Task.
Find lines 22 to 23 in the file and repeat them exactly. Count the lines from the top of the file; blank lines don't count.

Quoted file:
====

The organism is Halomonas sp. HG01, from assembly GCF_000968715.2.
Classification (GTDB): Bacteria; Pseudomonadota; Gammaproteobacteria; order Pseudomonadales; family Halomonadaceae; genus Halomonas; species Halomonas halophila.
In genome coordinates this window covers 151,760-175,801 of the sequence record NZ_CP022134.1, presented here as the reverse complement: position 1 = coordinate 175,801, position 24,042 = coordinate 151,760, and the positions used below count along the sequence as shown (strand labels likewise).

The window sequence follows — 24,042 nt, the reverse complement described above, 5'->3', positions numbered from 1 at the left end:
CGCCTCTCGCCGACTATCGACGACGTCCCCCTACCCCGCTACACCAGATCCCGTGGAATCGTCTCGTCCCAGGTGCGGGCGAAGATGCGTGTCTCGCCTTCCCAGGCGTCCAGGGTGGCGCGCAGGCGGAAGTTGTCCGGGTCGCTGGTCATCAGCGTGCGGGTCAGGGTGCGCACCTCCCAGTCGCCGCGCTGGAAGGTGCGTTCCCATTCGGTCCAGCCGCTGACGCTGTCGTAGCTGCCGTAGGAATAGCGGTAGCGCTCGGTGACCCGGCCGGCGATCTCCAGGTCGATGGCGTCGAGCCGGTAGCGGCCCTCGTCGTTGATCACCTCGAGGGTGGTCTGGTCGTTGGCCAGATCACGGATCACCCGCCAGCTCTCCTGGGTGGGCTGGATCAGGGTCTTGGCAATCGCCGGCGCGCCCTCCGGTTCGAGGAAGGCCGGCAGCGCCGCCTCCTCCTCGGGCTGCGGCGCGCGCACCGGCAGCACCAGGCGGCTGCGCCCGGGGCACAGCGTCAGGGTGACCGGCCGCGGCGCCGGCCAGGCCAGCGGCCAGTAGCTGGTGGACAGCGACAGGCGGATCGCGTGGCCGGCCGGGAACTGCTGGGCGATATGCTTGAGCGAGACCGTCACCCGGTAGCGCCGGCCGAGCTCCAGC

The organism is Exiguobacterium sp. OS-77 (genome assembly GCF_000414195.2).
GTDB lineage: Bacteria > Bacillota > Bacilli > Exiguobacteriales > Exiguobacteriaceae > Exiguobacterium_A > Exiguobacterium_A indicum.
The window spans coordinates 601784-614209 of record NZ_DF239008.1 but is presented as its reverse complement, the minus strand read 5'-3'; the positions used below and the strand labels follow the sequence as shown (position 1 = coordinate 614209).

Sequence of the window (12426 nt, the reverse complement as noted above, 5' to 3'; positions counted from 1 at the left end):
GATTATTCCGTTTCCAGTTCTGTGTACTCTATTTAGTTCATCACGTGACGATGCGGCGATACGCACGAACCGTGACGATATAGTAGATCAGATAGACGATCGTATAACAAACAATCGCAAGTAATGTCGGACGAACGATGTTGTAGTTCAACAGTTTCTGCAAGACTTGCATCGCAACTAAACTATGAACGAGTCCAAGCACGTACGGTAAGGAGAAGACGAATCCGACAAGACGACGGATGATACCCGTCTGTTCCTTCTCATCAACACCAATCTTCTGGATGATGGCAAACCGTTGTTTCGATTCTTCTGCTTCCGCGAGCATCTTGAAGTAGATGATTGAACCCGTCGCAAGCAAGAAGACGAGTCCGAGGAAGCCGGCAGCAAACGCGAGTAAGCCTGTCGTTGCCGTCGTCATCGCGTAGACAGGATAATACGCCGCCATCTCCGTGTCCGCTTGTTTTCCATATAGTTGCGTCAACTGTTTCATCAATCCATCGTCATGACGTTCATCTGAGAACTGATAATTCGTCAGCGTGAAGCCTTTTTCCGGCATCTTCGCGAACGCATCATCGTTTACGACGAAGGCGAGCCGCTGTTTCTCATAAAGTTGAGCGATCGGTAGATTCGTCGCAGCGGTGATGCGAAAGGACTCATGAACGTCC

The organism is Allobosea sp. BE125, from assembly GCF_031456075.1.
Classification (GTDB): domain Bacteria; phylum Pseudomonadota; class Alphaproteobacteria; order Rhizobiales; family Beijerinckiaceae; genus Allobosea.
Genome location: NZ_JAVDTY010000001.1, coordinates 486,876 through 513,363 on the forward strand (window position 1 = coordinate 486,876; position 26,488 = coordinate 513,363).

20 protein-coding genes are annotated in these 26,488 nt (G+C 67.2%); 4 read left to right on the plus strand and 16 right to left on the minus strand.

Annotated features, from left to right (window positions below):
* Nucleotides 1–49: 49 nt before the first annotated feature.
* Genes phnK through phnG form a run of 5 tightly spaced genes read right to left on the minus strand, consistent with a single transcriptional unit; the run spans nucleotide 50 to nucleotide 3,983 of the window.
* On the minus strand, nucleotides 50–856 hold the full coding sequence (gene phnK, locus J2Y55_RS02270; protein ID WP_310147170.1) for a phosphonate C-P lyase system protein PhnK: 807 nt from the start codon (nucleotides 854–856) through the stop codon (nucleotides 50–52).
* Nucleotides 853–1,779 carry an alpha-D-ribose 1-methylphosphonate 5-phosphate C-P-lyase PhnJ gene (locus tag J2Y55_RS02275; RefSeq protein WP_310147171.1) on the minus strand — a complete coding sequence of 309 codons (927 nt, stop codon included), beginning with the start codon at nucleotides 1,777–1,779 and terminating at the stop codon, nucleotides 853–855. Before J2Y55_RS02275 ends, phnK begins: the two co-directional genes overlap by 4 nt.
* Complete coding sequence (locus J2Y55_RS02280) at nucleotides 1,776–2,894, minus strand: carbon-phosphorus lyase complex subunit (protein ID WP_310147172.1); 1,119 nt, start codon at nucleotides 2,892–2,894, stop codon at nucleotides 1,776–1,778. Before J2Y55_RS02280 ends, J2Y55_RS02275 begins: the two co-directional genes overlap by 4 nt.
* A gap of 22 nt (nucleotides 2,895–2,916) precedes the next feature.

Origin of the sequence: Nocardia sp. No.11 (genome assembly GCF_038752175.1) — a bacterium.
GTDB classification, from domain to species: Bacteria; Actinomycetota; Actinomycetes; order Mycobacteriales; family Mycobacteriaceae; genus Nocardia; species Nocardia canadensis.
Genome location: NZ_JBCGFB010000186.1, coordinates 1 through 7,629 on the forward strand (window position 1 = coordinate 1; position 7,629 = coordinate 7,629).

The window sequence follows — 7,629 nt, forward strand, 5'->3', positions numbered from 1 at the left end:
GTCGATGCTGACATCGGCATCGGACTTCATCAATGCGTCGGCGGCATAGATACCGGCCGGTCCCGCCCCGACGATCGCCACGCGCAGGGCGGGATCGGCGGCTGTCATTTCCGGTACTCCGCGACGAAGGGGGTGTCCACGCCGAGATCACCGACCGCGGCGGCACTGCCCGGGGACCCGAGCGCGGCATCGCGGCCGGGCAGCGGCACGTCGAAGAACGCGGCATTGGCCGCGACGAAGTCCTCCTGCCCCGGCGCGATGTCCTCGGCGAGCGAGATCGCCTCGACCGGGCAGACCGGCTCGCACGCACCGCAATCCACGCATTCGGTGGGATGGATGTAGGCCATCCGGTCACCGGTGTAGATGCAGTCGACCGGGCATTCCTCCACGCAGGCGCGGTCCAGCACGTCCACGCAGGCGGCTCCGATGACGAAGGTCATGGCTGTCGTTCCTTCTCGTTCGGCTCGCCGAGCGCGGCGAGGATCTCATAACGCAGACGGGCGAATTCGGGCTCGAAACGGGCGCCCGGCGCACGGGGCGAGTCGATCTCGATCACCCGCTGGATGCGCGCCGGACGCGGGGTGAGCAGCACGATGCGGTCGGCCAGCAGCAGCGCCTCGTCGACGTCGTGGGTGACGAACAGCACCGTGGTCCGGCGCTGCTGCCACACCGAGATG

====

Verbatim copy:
Origin of the sequence: Nocardia sp. No.11 (genome assembly GCF_038752175.1) — a bacterium.
GTDB classification, from domain to species: Bacteria; Actinomycetota; Actinomycetes; order Mycobacteriales; family Mycobacteriaceae; genus Nocardia; species Nocardia canadensis.